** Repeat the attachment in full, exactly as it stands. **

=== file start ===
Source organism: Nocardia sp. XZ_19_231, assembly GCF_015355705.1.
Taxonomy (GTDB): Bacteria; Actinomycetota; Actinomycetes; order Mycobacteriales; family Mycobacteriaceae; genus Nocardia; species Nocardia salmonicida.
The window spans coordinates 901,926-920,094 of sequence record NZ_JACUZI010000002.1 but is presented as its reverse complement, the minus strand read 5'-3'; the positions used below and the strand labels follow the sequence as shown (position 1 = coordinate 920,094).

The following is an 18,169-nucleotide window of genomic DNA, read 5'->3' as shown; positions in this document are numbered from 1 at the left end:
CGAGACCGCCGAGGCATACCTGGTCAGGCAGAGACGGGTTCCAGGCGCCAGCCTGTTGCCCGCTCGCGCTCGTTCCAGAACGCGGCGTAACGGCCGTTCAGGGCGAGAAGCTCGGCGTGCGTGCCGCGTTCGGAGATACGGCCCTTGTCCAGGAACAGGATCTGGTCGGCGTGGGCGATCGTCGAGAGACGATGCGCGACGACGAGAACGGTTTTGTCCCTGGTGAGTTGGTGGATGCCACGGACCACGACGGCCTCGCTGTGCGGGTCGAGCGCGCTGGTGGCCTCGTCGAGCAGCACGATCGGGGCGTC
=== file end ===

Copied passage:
Source organism: Nocardia sp. XZ_19_231, assembly GCF_015355705.1.
Taxonomy (GTDB): Bacteria; Actinomycetota; Actinomycetes; order Mycobacteriales; family Mycobacteriaceae; genus Nocardia; species Nocardia salmonicida.
The window spans coordinates 901,926-920,094 of sequence record NZ_JACUZI010000002.1 but is presented as its reverse complement, the minus strand read 5'-3'; the positions used below and the strand labels follow the sequence as shown (position 1 = coordinate 920,094).

The following is an 18,169-nucleotide window of genomic DNA, read 5'->3' as shown; positions in this document are numbered from 1 at the left end:
CGAGACCGCCGAGGCATACCTGGTCAGGCAGAGACGGGTTCCAGGCGCCAGCCTGTTGCCCGCTCGCGCTCGTTCCAGAACGCGGCGTAACGGCCGTTCAGGGCGAGAAGCTCGGCGTGCGTGCCGCGTTCGGAGATACGGCCCTTGTCCAGGAACAGGATCTGGTCGGCGTGGGCGATCGTCGAGAGACGATGCGCGACGACGAGAACGGTTTTGTCCCTGGTGAGTTGGTGGATGCCACGGACCACGACGGCCTCGCTGTGCGGGTCGAGCGCGCTGGTGGCCTCGTCGAGCAGCACGATCGGGGCGTC